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Dark City (15). In Alex Proyas's stylish time-warp thriller, the nights never end and the population lives in a state of perpetual disorientation. This is apparently because shape-shifting aliens rise periodically from the netherworld to mess with the architecture and carry out memory transplants; the only one who can stop them is Rufus Sewell, the movie's amnesiac hero. An eye-popping convolution of neo-Gothic fantasy and old-school sci-fi paranoia, Dark City whizzes by so quickly and so eventfully that you don't stop to consider its extreme silliness until it's over. The premise is a crackpot pastiche of Blade Runner, Twelve Monkeys and Invasion of the Body Snatchers, and the look of the film is no less boldly referential, suggesting as it does Tim Burton in Fritz Lang mode, with a soupcon of Jeunet and Caro, and a dash of the Coens.

Red Corner (15). Like its less enlightened predecessor Midnight Express, Jon Avnet's film crudely exploits the primal Western fear of alien judicial systems. In Beijing on business, hotshot lawyer Jack Moore (Richard Gere) wakes from a one-night stand to find himself accused of murder. Though masquerading as controversial political critique, the film doesn't deliver on the hints of sinister government conspiracies; it's too busy ogling its protagonist's towering nobility. In Robert King's screenplay, the Chinese courts are cartoon Kafka and yet curiously tolerant of lawyerly histrionics. Red Corner lapses often into risible legal-thriller drivel, complete with heckled objections, and free-form grandstanding. In the end, Jack's court-appointed lawyer (Bai Ling), a child of the Cultural Revolution, thanks him for liberating her. Truly, you have to admire the nerve of a movie that presents Richard Gere as a counter-revolutionary force.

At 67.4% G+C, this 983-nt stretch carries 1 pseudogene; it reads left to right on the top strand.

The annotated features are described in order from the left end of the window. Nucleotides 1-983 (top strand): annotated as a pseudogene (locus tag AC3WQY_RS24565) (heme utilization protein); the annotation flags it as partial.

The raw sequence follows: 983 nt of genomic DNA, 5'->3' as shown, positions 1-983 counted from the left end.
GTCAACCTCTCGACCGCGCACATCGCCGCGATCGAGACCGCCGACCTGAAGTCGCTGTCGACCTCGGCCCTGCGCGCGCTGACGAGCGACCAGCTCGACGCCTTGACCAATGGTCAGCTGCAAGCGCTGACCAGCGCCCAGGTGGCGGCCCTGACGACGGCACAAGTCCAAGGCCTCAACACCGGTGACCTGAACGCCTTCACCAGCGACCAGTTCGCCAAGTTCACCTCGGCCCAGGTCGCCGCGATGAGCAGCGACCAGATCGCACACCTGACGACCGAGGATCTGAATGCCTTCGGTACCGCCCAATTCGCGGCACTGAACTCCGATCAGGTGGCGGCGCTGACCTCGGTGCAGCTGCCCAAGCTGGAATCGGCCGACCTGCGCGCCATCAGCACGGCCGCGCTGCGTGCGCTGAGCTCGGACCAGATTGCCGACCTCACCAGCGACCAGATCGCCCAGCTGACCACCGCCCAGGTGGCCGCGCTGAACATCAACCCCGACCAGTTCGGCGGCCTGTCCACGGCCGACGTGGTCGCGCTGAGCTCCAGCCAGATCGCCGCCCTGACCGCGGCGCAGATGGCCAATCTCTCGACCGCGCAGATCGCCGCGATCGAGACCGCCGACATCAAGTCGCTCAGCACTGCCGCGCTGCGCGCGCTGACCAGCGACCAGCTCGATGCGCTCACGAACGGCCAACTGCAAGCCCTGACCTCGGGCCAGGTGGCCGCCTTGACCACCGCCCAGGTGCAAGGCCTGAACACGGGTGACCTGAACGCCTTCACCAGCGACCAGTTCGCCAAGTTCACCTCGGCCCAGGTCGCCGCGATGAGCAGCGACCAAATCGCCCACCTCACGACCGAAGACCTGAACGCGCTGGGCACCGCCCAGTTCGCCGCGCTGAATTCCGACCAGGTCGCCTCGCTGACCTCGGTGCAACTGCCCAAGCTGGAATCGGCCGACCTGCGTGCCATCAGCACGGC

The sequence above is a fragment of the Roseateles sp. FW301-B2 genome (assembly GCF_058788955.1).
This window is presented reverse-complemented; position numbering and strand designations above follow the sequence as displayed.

Taste of Cherry (12). This 1997 Palme d'Or winner is even more rigorous and wilfully ambiguous than Iranian director Abbas Kiarostami's previous films. A middle-aged man (Homayoun Ershadi) drives through the dusty, hilly outskirts of Teheran, looking for someone to help him commit suicide. Consisting mainly of a series of conversations between the suicidal man and the unsuspecting strangers he approaches, Taste of Cherry is an elegant neo-realist parable. Its narrative is relatively spare, but the film's richness has less to do with what it includes than with what it omits.

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